Chain smokers may survive for 30 years, F&O traders die sooner: Vijay Kedia

Vijay Kedia founder, Kedia Securities Pvt. Ltd. (Photo: @VijayKedia1/X)
Vijay Kedia founder, Kedia Securities Pvt. Ltd. (Photo: @VijayKedia1/X)


For the ace investor, making music videos isn't just a hobby; he uses them to emphasize investing the right way, with a healthy degree of caution. With 90% equities in his portfolio, he focuses on small- and mid-caps and real estate for passive income.

Open your eyes bro, open your mind bro

Nine out of 10 traders, losing their money bro

Looks like a simple puzzle, but not at all so

No one could solve it ever, it's a fact you should know

Treat market as a business, not like a casino

Long-term investing is the only way to grow.

Thus goes the lyrics of a music video on YouTube with a simple message asking people to be cautious about their investment methods. The messenger, and singer, is none other than ace investor Vijay Kedia, who also wrote the lyrics and acted in it.

This music video is his seventeenth, and like all the ones before it, is dedicated to the stock market. Unlike his passion for investments, the music videos are a hobby— something that he does during his leisure time and aimed at disseminating his learning of the markets over the past 30 years.

The response to the videos have been good, says Kedia, but he readily admits that people rarely follow his advice. For instance, last month, Kedia says he met a fan at the Mumbai airport who claimed to love his latest song but soon began seeking tips about the futures market. “Nobody listens," he adds with a chuckle.

Related video: Ace investor Vijay Kedia's big statement on market outlook and why he advises against F&O trading

Kedia, the founder of investment firm Kedia Securities Pvt. Ltd, is also the largest shareholder in several listed Indian companies. While that shows his faith in Indian entities, he recently entered the international markets, buying stocks of Alphabet (Google) and MakeMyTrip. He claims that he invested in these firms just for fun.

Graphic: Pranay Bhardwaj
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Graphic: Pranay Bhardwaj

While he did not specify the quantum of investment in these stocks, RBI guidelines stipulate that investments of only up to $250,000 can be made on overseas stocks in a financial year.“ I did it for fun and not because of rupee depreciation or anything like that," Kedia said in an interaction with Mint for the guru portfolio series. In this series, leaders in the financial services industry share how they are handling their finances and investments. Edited excerpts:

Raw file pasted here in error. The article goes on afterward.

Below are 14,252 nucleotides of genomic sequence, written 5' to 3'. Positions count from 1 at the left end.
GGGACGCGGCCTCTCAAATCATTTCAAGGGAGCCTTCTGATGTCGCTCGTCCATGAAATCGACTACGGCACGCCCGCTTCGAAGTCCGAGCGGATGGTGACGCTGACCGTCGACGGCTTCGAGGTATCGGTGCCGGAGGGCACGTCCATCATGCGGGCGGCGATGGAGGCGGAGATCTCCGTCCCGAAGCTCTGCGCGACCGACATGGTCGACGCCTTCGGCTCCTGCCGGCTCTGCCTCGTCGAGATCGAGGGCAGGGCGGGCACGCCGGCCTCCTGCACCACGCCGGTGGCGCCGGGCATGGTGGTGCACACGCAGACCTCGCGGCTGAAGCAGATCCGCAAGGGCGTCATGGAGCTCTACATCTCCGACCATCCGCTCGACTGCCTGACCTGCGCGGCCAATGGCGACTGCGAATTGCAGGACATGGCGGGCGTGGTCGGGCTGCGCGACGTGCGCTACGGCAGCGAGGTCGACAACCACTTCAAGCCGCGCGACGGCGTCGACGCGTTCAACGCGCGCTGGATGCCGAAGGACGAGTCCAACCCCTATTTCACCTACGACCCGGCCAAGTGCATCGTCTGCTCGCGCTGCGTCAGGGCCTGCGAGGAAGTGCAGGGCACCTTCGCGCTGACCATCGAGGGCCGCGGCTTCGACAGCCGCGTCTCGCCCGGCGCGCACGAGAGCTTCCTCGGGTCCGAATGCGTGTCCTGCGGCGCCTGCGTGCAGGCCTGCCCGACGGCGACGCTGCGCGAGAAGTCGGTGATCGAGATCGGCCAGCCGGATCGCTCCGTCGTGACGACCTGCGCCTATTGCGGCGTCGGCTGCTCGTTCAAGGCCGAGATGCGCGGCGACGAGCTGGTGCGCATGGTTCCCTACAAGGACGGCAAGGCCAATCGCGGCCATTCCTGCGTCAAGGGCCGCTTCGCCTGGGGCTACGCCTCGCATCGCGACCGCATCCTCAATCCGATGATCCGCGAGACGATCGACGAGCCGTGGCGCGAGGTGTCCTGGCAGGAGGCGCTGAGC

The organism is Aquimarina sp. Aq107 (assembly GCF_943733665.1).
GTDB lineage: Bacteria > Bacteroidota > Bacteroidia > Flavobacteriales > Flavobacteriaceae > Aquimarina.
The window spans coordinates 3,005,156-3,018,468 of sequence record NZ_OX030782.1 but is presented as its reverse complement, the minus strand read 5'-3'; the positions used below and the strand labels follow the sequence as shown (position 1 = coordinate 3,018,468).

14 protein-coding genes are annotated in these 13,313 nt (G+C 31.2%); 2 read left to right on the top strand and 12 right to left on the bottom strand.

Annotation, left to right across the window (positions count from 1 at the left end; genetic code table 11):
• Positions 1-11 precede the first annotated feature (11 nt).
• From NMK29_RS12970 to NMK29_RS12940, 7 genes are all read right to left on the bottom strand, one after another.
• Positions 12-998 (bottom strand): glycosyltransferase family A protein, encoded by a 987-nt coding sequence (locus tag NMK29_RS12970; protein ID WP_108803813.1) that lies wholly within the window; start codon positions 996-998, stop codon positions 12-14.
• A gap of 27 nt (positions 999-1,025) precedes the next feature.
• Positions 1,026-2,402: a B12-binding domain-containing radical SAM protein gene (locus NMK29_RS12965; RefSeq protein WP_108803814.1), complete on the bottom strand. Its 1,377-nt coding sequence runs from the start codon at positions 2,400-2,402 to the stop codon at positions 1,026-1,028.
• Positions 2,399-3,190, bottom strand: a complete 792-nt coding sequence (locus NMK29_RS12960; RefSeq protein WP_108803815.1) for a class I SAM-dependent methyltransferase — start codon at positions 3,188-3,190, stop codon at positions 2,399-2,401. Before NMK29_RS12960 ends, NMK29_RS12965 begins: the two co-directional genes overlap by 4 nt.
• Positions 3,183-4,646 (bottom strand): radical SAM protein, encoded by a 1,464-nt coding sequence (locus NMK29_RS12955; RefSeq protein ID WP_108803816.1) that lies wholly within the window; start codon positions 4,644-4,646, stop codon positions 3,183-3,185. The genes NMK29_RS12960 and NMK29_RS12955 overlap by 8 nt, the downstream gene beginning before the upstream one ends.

What’s your current asset mix?

Not much has changed since the last time we spoke. I have roughly 90% of equities and 2-3% gold and silver in my portfolio. I have real estate apart from the house I’m currently living in. So that would form roughly 8% of my total portfolio. So, yes, a huge chunk of my portfolio is still in the stock market.

As for equities, I have almost always invested mostly in small-caps and mid-caps. I don’t understand Sebi’s classification of small and mid-caps, but I bet on small or mid-size companies that have a huge runway. I have been investing in real estate since about 20 years ago.

In every bull market, I take some money out of stocks and buy real estate. The idea is to create a passive income as I don’t want to be dependent on the stock market for regular income.

I want to remain free even when the market falls. Since I can sustain my lifestyle from the rental income alone, I can keep investing in stocks whenever I get dividends or take out money from stocks. I put a small part of my portfolio into gold and silver just for the sake of diversifying.

How did your portfolio perform in the past year?

Everybody is a genius in a bull market. Needless to say, my portfolio has also performed well. Although I didn’t have a hand in it and it was the markets that did the magic. I haven’t calculated the exact number, but it must be up 30%. My calculation could be wrong.

I don’t do all these calculations. I think all these things are imaginary as it’s digital money. I get to know more about my portfolio through the media because that information often gets leaked somehow.

Have you tried international equities?

The last time I spoke to Mint, 15 months ago, I was thinking of investing in overseas stocks. About a year back I invested in Alphabet Inc. which owns Google. Also, six months back I bought Makemytrip on Nasdaq exchange.